The gay rights activist Dennis Altman, although influenced by Life Against Death, criticized aspects of the book, writing that, "There is a danger in Brown of the realities of the body dissolving into metaphysical flights, so that his concept of polymorphous perversity becomes ultimately an asexual one and he seems to envisage this not as a move to expand sexuality from its obsessive genitality but rather as the total supplanting of that genitality."[46] The social psychologist Liam Hudson described Life Against Death as a "strange, fertile work" that presaged a collapse of the popular "infatuation with hard science". Writing in 1972, Hudson commented that while the book was neglected when first published, it was "now being read by psychologists with close attention". He suggested that the book was neglected by radicals because its publication coincided with that of Eros and Civilization. He found Eros and Civilization more reductively political and therefore less stimulating than Life Against Death.[47] The critic Frederick Crews wrote that Brown's work was "a disservice to the important cause of applied psychoanalysis" and that Brown had become the center of a "cult" among literary humanists that needed to be challenged. He maintained that, despite Trilling's praise of Life Against Death, Brown was an unreliable interpreter of psychoanalysis.[48] Life Against Death influenced singer Jim Morrison.[49]

The psychoanalyst Joel Kovel considered Life Against Death less successful than Eros and Civilization.[50] However, he was influenced by both books, noting that he encountered them at a time when his ambitions as a psychoanalyst and his political hopes were in conflict. Kovel writes that they gave him the hope that psychoanalysis could be turned away from a narrow clinical orthodoxy and toward emancipatory purposes. He saw the main difference between Marcuse and Brown as being that the former remained a historical materialist with a political emphasis, while the latter became an apolitical idealist. He believed that Marcuse and Brown's place in history is uncertain.[51]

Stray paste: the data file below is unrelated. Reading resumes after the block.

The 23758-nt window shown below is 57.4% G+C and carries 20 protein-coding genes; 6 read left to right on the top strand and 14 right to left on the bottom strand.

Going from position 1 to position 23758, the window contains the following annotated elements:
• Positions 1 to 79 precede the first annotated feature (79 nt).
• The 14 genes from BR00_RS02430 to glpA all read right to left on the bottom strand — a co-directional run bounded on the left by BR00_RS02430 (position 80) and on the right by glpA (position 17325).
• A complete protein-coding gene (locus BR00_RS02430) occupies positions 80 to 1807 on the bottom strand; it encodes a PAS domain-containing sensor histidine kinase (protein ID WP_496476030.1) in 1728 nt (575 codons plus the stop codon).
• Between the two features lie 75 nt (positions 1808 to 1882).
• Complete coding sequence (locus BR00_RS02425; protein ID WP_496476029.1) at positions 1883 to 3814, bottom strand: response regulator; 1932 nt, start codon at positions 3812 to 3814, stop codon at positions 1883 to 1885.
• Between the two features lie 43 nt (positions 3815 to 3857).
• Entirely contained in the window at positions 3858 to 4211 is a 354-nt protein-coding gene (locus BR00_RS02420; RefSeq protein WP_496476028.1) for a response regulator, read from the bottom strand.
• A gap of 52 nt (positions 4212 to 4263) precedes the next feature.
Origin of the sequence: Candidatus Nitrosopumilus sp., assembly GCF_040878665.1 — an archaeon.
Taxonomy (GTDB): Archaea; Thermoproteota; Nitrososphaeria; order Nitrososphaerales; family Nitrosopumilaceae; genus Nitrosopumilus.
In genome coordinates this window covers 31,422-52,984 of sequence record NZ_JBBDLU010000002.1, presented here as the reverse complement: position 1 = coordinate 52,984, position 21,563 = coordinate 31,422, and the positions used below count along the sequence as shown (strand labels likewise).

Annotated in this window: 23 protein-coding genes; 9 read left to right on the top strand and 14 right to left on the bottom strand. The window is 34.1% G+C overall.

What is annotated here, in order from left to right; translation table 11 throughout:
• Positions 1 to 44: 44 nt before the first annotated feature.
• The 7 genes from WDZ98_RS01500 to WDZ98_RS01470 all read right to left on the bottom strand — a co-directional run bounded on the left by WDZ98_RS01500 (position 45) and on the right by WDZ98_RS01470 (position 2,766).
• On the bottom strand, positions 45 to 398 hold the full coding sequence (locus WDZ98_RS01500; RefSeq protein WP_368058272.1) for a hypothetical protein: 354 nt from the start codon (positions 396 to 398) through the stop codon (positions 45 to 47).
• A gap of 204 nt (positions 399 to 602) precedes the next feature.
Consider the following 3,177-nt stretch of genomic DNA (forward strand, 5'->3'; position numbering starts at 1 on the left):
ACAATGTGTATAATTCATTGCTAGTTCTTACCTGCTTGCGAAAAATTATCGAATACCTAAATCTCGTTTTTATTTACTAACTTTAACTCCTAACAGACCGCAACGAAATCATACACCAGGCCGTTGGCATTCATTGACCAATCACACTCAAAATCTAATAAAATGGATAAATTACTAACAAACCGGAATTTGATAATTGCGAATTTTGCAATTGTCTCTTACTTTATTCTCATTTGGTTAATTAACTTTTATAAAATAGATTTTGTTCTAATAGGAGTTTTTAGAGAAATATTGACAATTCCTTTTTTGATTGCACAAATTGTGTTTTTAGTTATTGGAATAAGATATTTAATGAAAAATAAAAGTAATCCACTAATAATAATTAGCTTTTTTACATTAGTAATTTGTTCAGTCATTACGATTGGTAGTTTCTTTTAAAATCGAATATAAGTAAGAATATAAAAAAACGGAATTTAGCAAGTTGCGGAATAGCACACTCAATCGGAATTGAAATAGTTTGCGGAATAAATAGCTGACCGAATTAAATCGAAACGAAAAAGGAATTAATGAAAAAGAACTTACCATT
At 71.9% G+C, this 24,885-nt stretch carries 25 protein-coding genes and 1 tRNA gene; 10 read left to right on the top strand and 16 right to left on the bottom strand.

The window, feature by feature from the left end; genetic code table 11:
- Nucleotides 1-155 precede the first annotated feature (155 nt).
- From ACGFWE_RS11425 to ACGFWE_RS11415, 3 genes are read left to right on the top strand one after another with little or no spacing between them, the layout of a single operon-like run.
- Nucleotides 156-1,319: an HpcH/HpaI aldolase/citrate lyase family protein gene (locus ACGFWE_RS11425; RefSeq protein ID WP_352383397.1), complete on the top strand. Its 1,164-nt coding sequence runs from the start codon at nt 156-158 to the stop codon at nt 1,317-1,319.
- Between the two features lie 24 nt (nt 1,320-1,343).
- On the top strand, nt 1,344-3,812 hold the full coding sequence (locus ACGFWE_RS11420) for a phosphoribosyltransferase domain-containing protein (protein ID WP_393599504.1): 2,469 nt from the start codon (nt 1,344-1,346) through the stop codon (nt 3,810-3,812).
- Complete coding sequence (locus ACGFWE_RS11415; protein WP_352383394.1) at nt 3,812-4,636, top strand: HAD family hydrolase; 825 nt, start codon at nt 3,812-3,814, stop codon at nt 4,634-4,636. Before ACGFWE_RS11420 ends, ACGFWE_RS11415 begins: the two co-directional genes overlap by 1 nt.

The historian Russell Jacoby called Life Against Death one of the boldest efforts to revitalize psychoanalysis, but believed that the work failed to "disturb its theoretical sleep."[52] The psychotherapist Myron Sharaf criticized Brown for misinterpreting Reich, writing that while Brown presents Reich's view as being that the pregenital stages would disappear if full genitality were established, Reich actually believed that society represses both pregenital and genital sexuality, leading to the failure of some persons to reach the genital level and the vulnerability of others to regress to pregenital levels. Reich's view, according to Sharaf, was that given full genital expression, pregenital impulses and conflicts do not disappear but simply lose their significance and their power to disrupt healthy genitality.[53] The critic Edward W. Said wrote that Life Against Death was a vanguard book at the time of its publication.[54] Lasch described the book as "important and valuable". He considered Brown's chapter on Swift the strongest part of the book, calling it "tough, learned, witty, and inventive". He endorsed Brown's criticism of psychoanalytic critics of Swift such as Huxley and Murry, and suggested that Brown's work was in some ways superior to that of Marcuse. He credited Brown with having grasped the importance of Freud's concept of the death instinct. However, he found Brown's proposed solutions to human problems unconvincing, writing that, "We would do better to see our subjection to time as a source of moral insight as well as a limitation." He argued that Brown sometimes confused Eros with Thanatos, or "simply inverts them", and should have identified Freud's "Nirvana principle" with Thanatos rather than Eros.[55]